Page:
Advanced Windshield Features – Heated Windshields and Rain Sensors

All windshields are not created equal, and that’s not just referring to size. The primary purposes of a windshield are to act as structural support for the roof, ensure proper airbag deployment, and protect passengers from the elements. In addition to these fundamental roles, there are other technologies offered by some auto makers that dramatically increase the usefulness of the windshield. We will look at a couple of these features in our first installment of “Advanced Windshield Features”.

Heated Windshields

In cold weather, one of our worst enemies is frost on the windshield. We’re typically stuck with one of three choices:

1) Start and warm the engine, and wait as the defroster slowly melts the ice;

2) Get out the trusty ice scraper and put your back into it; or

3) Splash warm or lukewarm water on the windshield. We can’t stress enough that this should never be done for two reasons. First, water splashed on the windshield can simply freeze while you try to clear the ice, and secondly because warm water on a freezing cold windshield can result in severe damage to the glass in the form of cracking.

Heated windshields were developed decades ago in order to make ice and snow removal much easier, and discourage buildup while driving in bad weather. A heating element is embedded in the windshield glass to create a similar effect to the rear defroster. Over the years heated windshields have fallen in and out of style, and they are still not a common feature. However there are modern vehicles still produced with heated windshield options, such as Land Rovers, Toyotas, and Lexus to name a few.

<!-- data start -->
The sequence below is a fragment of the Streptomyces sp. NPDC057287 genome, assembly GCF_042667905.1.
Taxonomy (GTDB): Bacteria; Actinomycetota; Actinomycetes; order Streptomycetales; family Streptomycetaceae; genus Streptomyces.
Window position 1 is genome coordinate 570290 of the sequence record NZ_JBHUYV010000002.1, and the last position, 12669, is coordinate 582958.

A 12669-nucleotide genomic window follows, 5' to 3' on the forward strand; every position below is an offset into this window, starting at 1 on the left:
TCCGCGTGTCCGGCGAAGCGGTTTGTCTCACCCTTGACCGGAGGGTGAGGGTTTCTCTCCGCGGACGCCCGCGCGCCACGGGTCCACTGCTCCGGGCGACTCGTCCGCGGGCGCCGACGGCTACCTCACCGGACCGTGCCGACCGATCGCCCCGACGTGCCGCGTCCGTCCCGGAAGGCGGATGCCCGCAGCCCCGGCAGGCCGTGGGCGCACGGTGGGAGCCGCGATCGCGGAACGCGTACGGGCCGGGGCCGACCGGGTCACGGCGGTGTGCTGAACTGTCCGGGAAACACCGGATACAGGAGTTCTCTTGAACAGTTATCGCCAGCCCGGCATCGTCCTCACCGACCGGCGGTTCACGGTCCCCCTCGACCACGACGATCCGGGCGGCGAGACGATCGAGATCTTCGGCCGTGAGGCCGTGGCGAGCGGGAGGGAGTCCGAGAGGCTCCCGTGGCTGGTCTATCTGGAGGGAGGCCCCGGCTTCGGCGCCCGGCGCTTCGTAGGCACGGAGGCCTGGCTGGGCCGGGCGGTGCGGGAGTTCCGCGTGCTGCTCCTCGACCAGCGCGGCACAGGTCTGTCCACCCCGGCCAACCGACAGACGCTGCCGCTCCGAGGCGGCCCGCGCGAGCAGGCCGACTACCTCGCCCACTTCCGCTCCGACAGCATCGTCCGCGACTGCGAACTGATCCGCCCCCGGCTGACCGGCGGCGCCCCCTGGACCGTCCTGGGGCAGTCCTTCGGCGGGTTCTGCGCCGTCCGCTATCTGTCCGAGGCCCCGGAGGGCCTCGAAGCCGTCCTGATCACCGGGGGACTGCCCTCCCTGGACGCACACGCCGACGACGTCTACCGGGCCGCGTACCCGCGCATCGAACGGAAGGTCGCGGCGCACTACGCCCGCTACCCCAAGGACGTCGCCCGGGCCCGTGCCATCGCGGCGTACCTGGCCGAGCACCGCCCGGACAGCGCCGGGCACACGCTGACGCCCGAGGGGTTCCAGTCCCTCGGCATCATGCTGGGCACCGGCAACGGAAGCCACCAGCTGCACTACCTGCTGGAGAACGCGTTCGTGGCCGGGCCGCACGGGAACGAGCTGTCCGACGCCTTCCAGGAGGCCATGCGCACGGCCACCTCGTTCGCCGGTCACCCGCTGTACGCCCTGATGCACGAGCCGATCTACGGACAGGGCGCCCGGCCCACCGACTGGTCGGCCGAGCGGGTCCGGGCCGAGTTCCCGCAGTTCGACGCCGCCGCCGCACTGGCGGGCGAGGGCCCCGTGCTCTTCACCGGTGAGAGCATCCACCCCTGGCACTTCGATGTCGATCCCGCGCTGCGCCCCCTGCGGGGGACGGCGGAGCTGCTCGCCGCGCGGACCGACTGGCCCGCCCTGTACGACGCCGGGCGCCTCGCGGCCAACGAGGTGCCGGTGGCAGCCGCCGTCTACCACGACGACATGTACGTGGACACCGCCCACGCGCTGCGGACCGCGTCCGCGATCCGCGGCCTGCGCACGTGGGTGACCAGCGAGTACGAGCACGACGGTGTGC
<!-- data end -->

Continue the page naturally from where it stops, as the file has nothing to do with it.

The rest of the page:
Because the heating element is directly embedded into the glass, moderate or severe damage may mean replacement of the entire windshield to ensure the heating feature continues to operate correctly.

Rain Sensors

Another popular feature on modern windshields is the rain sensor, which is a switching device that is activated by rainfall and automatically engages the vehicle’s windshield wipers. The technology finds its original roots from back in the 1950s when Cadillac began experimenting with a water-sensitive switch that would automatically close the convertible top and raise open windows of a vehicle.

The most common implementation of this technology is based on “total internal reflection” – an infrared light is directed onto the windshield from the interior at a 45 degree angle which eventually reaches a sensor that measures the reflected light. When the glass is wet, less infrared light is able to reach the sensor, which will then activate the wiper blades automatically and adjust their speed depending on the amount of water making contact with the glass. Vehicles with this feature still allow the driver to use the wipers manually, with a separate option for automatic wipers.

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